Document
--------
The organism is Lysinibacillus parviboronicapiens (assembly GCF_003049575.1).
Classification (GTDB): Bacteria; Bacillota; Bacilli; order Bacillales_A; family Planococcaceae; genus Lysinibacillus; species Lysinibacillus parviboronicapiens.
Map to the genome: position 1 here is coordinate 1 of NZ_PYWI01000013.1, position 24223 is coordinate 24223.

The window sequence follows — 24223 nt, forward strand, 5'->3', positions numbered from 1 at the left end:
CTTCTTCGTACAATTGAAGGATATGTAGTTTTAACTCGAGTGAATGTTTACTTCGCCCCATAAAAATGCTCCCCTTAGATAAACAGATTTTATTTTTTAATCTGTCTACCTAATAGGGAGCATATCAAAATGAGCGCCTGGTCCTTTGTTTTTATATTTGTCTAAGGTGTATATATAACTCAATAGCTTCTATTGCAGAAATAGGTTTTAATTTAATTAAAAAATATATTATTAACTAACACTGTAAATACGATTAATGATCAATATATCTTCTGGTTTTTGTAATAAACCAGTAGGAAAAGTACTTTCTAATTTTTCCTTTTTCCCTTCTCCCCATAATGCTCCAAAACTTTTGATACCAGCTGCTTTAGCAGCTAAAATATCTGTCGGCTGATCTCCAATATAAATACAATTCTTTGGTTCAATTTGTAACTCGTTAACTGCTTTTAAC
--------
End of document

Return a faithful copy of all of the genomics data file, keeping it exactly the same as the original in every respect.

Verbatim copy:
The organism is Lysinibacillus parviboronicapiens (assembly GCF_003049575.1).
Classification (GTDB): Bacteria; Bacillota; Bacilli; order Bacillales_A; family Planococcaceae; genus Lysinibacillus; species Lysinibacillus parviboronicapiens.
Map to the genome: position 1 here is coordinate 1 of NZ_PYWI01000013.1, position 24223 is coordinate 24223.

The window sequence follows — 24223 nt, forward strand, 5'->3', positions numbered from 1 at the left end:
CTTCTTCGTACAATTGAAGGATATGTAGTTTTAACTCGAGTGAATGTTTACTTCGCCCCATAAAAATGCTCCCCTTAGATAAACAGATTTTATTTTTTAATCTGTCTACCTAATAGGGAGCATATCAAAATGAGCGCCTGGTCCTTTGTTTTTATATTTGTCTAAGGTGTATATATAACTCAATAGCTTCTATTGCAGAAATAGGTTTTAATTTAATTAAAAAATATATTATTAACTAACACTGTAAATACGATTAATGATCAATATATCTTCTGGTTTTTGTAATAAACCAGTAGGAAAAGTACTTTCTAATTTTTCCTTTTTCCCTTCTCCCCATAATGCTCCAAAACTTTTGATACCAGCTGCTTTAGCAGCTAAAATATCTGTCGGCTGATCTCCAATATAAATACAATTCTTTGGTTCAATTTGTAACTCGTTAACTGCTTTTAAC